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Code D0411 HbA1c in office point of service testing The new face of dentistry

Code D0411 HbA1c in office point of service testing The new face of dentistry

Code D0411, HbA1c in-office point-of-service testing: The new face of dentistry

By Tarah Grauer, MHA, BASDH

Today's dental patients expect more from their dental appointments. Including prediabetes screening in your patients' visits will not only help patients become healthier, it will also help practitioners treatment plan accordingly.

May 1st, 2018

Tarah Grauer, MHA, BASDH

Imagine you're standing at Grand Central Station in New York City. While looking at the people in your immediate vicinity, you start counting—one, two, three, one, two, three, with every third person turning blue. As you count outside of your area, the blue continues to multiply, and the crowd of blue becomes more apparent. Would you believe that each person in this growing wave of blue is currently developing resistance to insulin, the hormone crucial in regulating blood glucose?1 This puts each of them at an increased risk of becoming diabetic.

The dental industry is in a dynamic space, with the continued evolution of oral health and its ever-present, augmented impact on overall health. Every year the industry is given new studies, tools, and codes to practice innovative dental medicine, which allows clinicians to serve patients with the care they expect in the 21st century. In 2018, we were given a dynamic CDT code—D0411,diabetes screening for HbA1c—that has continued to catapult dentistry into the total health arena.

The new code is bringing more crucial services to dentistry. Here's why.

Benefits to patients

According to the CDC, 85 million people in the US are blue, or prediabetic. Of those blue, nine out of 10 are getting out of bed each day with zero knowledge that they're at risk for developing diabetes. Even more staggering, only one-quarter of the 29 million people living in the US with diabetes has been diagnosed.

With what dentists know, they can use the proper tools to identify and evaluate asymptomatic patients. Screening in dental offices is an opportunity for clinicians to create patient-centered care by integrating patient touch points and encouraging collaboration with primary care professionals, which will put dentistry at the entry point of our medical care system.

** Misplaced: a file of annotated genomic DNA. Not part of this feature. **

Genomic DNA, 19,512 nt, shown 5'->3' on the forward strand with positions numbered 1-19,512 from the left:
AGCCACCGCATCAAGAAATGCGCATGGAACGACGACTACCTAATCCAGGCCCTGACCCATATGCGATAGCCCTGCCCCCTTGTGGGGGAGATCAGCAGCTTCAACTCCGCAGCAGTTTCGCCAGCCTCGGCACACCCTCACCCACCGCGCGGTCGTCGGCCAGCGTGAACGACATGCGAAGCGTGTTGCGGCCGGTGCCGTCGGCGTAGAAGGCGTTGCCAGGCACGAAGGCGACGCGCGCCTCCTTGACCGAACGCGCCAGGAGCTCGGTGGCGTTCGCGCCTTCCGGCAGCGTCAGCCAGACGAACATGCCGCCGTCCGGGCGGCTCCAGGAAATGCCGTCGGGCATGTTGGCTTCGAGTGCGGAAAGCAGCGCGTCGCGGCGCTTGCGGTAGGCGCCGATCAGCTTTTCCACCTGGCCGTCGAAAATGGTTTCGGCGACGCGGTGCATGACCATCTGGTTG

Benefits to practices

All dentists want customized treatment plans for their patients. During the most crucial step in patient flow, which is reviewing the patient's medical and dental history, we analyze data and project the most attainable and successful treatment possible for the patient. Incorporating glucose screening and gaining knowledge of elevated blood sugar that could possibly inhibit healing due to the stiffening of arteries and narrowing of blood vessels can help dentists create that tailored plan. Infections, delayed healing, and periodontal disease are all areas in which proper screening can aid clinicians in better patient management. The new standard of care in treatment planning success rates starts now.

Implementation

Screening can be completed chairside with an HbA1c glucose monitor. This allows the dentist to evaluate a patient's A1c, which is the person's average blood sugar level over the past two to three months. The procedure code does not describe simple testing of the patient's blood sugar levels. The procedure can be completed at minimal charge to a patient, anywhere from $35 to $55, and at a frequency deemed necessary by the clinician. Code D0411 is generally paid by conventional dental plans but should be considered for possible medical reimbursement. The proper protocols, including appropriate referrals to primary care, can aid in the diagnosis of prediabetes and diabetes.

Incorporating any new procedure into daily practice can seem daunting. A quote attributed to Nelson Mandela says it best: "It always seems impossible, until it is done." With the proper education, understanding, and protocols, screening can become a routine part of your patients' experiences.

Author's note: Before incorporating glucose screening into your patient protocol, it is crucial to contact your state dental board to determine state-specific laws and certifications.

Reference

1. Centers for Disease Control and Prevention. National Diabetes Statistics Report. https://www.cdc.gov/diabetes/pdfs/data/statistics/national-diabetes-statistics-report.pdf. Published 2017. Accessed March 28, 2018.

Tarah Grauer, MHA, BASDH
Tarah Grauer, MHA, BASDH, has over 15 years of experience in the dental industry as a practicing dental hygienist, office manager, and dental assistant. Tarah joined Henry Schein as a 360 practice development coach, bringing her real-world experience and mastery of the business to help practices identify areas for growth and implement winning systems and strategies for success. She provides coaching and system implementation with a hands-on approach that increases production and reduces stress.

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